A murmur rippled through the tribe as out chieftain had just announced we would be living off the land held by our worst enemy during the winter months when the northlands are nearly bare.

to be continued. . .


First Post
updated 5/22

As we slowly made our way north, I realized the beatings had lessened to the point where I was not fighting more often than anyone else near my age. Considering that I brought back the most food besides the hunting groups on my forays, it was not surprising. I had learned to follow the animals and to get close enough to take them down with a half spear. Also at this point, Tarschkur worked much more closely with me, showing me the best use of favored orc weapons. When we stopped long enough for our forge to be set up and the firehole dug, I spent hours with our smith as he prepared what I believed to be my own short sword. I loved the short sword almost as much as the half spear, for its speed and subtlety of use.

Finally, the sword was ready for the final preparation, the heating beating and cooling over and over until the blade was deemed worthy of an orc warrior. After days of shaping we neared the end. I felt a presence and turned to see the chief, the medicine man and Tarschkur. Standing directly behind me, Tarschkur gripped both my shoulders in his large hands and held me tightly.

“You will carry this physical reminder of your spirit’s bind with the warrior’s of the past and the warrior’s of tomorrow,” the medicine man said quietly as the blacksmith raised the red-hot short sword and branded its shape into the center of my chest. I could not keep silent but my scream of pain sounded like a battle cry, and there were gestures of approval as I was let to fall to the ground and contemplate my elevation in our society.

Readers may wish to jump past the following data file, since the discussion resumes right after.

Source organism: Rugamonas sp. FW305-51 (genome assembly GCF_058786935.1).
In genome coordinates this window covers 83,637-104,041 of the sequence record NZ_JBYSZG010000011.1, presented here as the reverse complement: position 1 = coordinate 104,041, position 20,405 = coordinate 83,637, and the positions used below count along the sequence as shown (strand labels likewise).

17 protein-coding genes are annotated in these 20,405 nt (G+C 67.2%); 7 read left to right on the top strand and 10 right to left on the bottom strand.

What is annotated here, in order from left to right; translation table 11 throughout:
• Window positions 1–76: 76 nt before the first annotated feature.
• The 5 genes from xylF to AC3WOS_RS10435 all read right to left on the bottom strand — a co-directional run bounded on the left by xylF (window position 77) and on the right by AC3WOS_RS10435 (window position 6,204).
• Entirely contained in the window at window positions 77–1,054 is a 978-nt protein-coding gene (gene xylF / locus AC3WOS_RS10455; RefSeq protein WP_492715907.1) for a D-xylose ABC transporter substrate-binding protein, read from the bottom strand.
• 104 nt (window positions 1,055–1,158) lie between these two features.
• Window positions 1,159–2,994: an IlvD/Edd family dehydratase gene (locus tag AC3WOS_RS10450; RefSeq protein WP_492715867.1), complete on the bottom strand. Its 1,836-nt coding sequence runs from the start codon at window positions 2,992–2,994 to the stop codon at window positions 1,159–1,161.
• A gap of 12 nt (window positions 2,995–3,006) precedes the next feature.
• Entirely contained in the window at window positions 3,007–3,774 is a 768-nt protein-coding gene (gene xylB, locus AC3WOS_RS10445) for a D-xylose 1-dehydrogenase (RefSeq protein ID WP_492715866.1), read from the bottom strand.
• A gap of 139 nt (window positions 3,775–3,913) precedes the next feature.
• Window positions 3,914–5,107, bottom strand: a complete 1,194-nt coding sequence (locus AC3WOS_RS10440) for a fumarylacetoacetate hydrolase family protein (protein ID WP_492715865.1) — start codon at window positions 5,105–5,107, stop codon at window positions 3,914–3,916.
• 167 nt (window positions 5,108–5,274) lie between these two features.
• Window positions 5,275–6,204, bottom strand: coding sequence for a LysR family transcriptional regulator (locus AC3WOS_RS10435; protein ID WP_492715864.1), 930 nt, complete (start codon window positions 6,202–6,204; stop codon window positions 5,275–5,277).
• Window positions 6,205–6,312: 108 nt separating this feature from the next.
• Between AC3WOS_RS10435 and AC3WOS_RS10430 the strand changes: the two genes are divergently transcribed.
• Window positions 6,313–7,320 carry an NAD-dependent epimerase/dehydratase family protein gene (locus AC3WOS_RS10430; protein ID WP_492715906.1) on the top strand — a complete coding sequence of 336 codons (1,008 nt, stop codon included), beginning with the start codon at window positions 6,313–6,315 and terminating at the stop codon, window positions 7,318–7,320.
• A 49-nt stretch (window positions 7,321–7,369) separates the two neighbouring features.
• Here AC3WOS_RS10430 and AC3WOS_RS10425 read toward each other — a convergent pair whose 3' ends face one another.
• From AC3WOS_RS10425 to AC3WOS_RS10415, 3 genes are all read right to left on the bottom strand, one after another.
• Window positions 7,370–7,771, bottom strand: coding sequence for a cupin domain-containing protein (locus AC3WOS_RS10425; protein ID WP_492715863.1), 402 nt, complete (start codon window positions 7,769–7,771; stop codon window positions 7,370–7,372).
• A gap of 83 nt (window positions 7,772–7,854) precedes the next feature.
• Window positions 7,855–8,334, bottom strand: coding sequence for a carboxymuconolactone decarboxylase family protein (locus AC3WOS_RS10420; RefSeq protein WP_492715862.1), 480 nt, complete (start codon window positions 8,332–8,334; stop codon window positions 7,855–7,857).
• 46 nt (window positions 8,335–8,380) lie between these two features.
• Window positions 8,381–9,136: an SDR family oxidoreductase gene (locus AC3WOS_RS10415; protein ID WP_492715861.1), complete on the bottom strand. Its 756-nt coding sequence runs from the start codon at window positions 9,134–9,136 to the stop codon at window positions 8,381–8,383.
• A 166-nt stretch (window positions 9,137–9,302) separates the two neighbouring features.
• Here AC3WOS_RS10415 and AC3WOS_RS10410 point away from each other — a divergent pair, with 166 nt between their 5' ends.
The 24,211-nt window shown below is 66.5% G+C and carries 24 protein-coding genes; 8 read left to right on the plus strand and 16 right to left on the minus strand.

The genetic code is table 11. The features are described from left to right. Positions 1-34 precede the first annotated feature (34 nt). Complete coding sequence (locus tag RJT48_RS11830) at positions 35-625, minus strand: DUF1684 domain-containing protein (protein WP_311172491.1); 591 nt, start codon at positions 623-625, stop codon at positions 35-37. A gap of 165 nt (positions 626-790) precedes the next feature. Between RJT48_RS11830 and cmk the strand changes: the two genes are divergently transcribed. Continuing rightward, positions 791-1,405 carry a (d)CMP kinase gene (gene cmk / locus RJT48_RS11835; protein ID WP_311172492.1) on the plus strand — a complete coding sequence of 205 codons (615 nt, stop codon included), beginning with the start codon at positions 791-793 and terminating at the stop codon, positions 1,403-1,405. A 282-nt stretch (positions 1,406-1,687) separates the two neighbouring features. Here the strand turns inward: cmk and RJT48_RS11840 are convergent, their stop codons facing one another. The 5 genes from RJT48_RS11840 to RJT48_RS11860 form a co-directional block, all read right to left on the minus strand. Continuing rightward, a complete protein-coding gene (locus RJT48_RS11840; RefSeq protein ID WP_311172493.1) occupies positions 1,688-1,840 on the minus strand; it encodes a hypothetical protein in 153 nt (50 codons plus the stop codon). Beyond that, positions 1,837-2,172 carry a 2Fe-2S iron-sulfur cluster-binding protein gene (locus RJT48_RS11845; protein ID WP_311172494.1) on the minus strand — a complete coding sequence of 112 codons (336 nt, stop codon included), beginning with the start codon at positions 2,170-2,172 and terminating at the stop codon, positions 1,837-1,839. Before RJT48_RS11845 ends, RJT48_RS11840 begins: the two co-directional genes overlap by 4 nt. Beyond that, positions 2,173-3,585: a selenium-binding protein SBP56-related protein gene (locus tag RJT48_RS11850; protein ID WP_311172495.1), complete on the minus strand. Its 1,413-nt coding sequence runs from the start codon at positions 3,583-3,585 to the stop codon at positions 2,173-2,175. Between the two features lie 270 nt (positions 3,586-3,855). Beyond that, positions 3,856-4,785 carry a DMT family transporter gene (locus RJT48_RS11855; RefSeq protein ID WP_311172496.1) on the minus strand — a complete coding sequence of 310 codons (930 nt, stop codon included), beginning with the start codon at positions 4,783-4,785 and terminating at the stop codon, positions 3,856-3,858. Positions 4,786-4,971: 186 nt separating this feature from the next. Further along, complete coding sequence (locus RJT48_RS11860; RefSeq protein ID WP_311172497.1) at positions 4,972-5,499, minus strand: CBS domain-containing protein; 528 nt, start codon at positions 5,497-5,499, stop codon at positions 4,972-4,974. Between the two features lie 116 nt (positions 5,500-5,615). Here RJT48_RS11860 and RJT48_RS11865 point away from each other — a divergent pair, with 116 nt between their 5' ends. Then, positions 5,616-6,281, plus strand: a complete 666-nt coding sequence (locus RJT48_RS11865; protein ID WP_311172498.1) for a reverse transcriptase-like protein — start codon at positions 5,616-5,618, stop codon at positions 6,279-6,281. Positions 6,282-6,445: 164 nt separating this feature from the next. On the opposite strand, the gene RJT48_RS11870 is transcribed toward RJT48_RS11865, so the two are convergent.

A few weeks later, we gathered together as a war band. I took a spear, my short sword and several half spears and followed along, having no idea what was happening. The only thing I did know was that we were looking for a fight. After a few hours we gathered together, more than two-dozen of us, in a small grove.

The chief gestured to his left and said, “Ratchis, you stay there, if anything gets past you, you will wish they had killed you first.”

And with that they were off. I took up a position where a natural trail formed, half-spear in hand. The sound of battle erupted suddenly, and I could hear metal clashing and orc shouts mixing with the telltale barks of gnolls.

A moment later one of those huge dog-heads was running right at me. When it was within 20 feet, I threw my half spear, grazing its thigh. I ran further along the path, hearing it close in on me. At the last possible moment I turned back and set my spear. It neatly impaled itself as hoped but instead of cooperating with my wonderful plan and dying, it continued to growl and bark and to try to chop my head off with its axe.